End of year thoughts

“Prison World magazine, created to form and serve a community of incarcerated readers, has doubled in page size, from 16 to 32, and estimates a readership of 250,000, according to folio.com. The magazine is shipped to more than 3,000 subscribers in the general public, somewhat by default.”

B: Imagine that.
A: Imagine what?
B: A captive audience.
B: This is true. It’s a little like Personnel Today.
A: How so?
B: Well they seem to feel that they have sole power over HR writing in the UK.
A: You wouldn’t be bitter about anything here at all?
B: Well they have just rejected a 15th straight idea.
A: I see.
B: And if you look at some of the nonsense they do publish…
A: Such as?
B: Such as an article on ….”How to manage employees who win the lottery.”
A: (gasp)
B: I kid you not…

“For some HR professionals, the familiar lottery slogan ‘It could be you’ pops up more often than expected.
There are more and more stories of people who want to carry on working after they’ve won the lottery – and it is up to HR to consider how to deal with staff with new-found riches.
Supermarket sweep
Hitting the headlines most recently was a case involving 10 Tesco workers who each scooped a £750,000 share of an overall £7.5m win. All 10 have decided to continue working.
“I can’t speak for the winners, but I think a large part of wanting to return to work is a desire to return to an extent of normality,” says a spokeswoman for Tesco.
The fact that the employees have chosen to stay on, she adds, shows that a job can be worth much more to an individual than a salary.
Other recent examples include Mary Jones from Denbighshire, who said she had no intention of giving up her cleaning job when she won the jackpot. And at Royal Mail, almost all staff in two separate winning syndicates stayed in their jobs.
So how can HR keep lottery winners – or indeed anyone who comes into a windfall, whether via inheritance, marriage or any other means – motivated and loyal? Tesco believes the answer lies in treating every member of staff as a valued individual, citing examples of flexible working opportunities and an emphasis on career development.
Mike Emmott, employee relations adviser at the Chartered Institute of Personnel and Development (CIPD), agrees. “It comes down to all the things that HR should be thinking about anyway – support, recognition, fair treatment, giving everyone a chance to contribute, and listening to your employees.”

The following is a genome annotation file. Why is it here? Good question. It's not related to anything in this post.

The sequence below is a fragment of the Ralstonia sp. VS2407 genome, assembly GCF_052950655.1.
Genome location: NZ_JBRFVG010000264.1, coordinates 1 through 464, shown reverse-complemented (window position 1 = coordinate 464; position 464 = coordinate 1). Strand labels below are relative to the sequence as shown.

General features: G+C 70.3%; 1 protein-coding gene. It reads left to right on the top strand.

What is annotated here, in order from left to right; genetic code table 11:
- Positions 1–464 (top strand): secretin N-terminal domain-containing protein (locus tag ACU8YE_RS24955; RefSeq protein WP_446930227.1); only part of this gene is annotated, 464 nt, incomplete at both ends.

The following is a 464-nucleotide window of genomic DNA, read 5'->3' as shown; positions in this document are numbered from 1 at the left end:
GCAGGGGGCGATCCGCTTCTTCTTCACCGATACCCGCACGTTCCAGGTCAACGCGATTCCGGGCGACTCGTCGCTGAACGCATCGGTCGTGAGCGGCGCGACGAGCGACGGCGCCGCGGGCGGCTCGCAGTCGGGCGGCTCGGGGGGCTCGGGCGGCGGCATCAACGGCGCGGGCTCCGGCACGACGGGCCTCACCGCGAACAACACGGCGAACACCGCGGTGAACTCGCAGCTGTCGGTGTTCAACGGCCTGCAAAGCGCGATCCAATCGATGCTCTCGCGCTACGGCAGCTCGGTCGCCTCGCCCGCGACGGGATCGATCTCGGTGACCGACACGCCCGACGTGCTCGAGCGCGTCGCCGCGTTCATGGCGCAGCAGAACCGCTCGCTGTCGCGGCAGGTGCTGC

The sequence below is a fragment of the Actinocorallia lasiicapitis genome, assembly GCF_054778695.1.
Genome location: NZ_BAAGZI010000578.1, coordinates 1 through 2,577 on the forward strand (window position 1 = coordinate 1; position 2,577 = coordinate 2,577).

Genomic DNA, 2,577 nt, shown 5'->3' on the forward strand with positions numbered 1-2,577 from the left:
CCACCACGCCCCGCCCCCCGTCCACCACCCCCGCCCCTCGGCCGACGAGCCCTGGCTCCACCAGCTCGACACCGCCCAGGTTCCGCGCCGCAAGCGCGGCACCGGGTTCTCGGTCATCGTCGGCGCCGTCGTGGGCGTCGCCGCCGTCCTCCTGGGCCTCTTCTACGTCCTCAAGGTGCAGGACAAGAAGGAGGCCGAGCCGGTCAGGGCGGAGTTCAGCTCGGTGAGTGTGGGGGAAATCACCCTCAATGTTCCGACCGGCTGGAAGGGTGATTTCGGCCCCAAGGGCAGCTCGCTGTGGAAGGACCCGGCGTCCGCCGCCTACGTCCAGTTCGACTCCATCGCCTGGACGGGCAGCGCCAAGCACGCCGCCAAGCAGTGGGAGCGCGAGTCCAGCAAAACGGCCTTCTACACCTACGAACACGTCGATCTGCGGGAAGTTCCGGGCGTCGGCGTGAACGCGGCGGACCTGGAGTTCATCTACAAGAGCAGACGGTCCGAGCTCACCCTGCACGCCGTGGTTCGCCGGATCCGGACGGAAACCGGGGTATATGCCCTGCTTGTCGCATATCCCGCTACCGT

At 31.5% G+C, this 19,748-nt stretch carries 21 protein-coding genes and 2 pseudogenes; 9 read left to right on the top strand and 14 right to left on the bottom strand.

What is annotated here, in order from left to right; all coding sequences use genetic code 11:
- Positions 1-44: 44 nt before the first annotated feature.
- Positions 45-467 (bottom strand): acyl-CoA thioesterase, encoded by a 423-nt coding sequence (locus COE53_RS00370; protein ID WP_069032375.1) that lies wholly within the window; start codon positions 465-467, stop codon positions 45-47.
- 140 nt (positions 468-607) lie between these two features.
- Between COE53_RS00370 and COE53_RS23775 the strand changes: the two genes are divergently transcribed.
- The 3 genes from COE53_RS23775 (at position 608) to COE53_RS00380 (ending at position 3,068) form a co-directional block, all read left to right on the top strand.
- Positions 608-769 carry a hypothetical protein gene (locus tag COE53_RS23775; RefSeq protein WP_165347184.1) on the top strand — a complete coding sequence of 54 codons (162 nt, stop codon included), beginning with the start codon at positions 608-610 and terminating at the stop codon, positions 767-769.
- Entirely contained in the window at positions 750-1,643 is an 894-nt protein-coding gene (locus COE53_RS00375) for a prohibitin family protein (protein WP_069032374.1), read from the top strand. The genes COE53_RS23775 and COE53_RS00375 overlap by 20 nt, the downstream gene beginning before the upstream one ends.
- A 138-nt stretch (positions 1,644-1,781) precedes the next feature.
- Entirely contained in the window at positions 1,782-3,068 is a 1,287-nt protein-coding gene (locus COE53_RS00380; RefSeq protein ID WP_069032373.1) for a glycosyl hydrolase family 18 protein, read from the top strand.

Work and self esteem
The CIPD conducted a survey a few years ago, asking people whether they would still work if they won the lottery, and a significant percentage said yes. Work is crucial to an individual’s self-esteem and gives life structure, adds Emmott.
Staff at the Alliance & Leicester bank clearly agree. A group of lottery winners invited their director to attend the presentation of their cheque and join in the celebrations.
Loaded question
While Tesco is adamant that its lottery winners won’t be treated differently to any other member of staff, Carol Dempsey, a reward partner at PricewaterhouseCoopers, believes there should be exceptions to this rule.
“I think we should acknowledge that people are motivated by different things and accept that money can be significant,” she says.
“If you have a lottery winner who previously took a particular job because they needed the money, it makes sense for HR to find them a role that pays slightly less, but that they would enjoy more,” Dempsey adds.
Kerching!!! Holding on to big winners
• If you want to hold on to staff who win the lottery, think carefully about overall employee engagement.
• If you treat a lottery winner differently to any other member of staff, be sure there’s a good reason for it and communicate this.
• Don’t get involved with jealousy among colleagues as a result of the win. This is for individuals to sort out among themselves.
By Kate Hilpern”

A: I like the little tips at the end.
B: So ‘Personnel Today’ isn’t it?
A: Still bitter then?
B: Just a tad.
A: Any thoughts on Christmas?
B: Not really. Just amazed at the different class system in Britain at the moment.
A: Really?
B: Oh yes, I’ve a copy of ‘Fur, Feather and Fin’- Country Sporting Gifts for Christmas.
A: Tell me more.
B: Well amongst the items are; £35 shooting socks, a Fly Free Game Safe that’s “a brilliant invention to keep flies and predators away when hanging your game”.
A: Always a problem that.
B: My favourite though is a tally counter
A: For counting all the game you kill presumably.
B: Possibly but it’s more versatile than that – It’s “for counting birds or people!” – their exclamation mark not mine.
A: More, more.
B: Well for the woman (probably called the little lady) who has everything, there’s a cushion embroidered with the words “Treat her like a thoroughbred and she won’t be a nag” or “A great fisherman lives here with the catch of his life”.
A: Great cushions
B: These cushions or “these saucy cushions make an amusing gift for the right person” and cost £36.
A: Enough already.
B: Ok – that’s enough for this year.
A: Isn’t this just like a Simpson’s clip show with a montage of half a dozen half explored ideas?
B: Half a dozen?
A: I exaggerate…….three.

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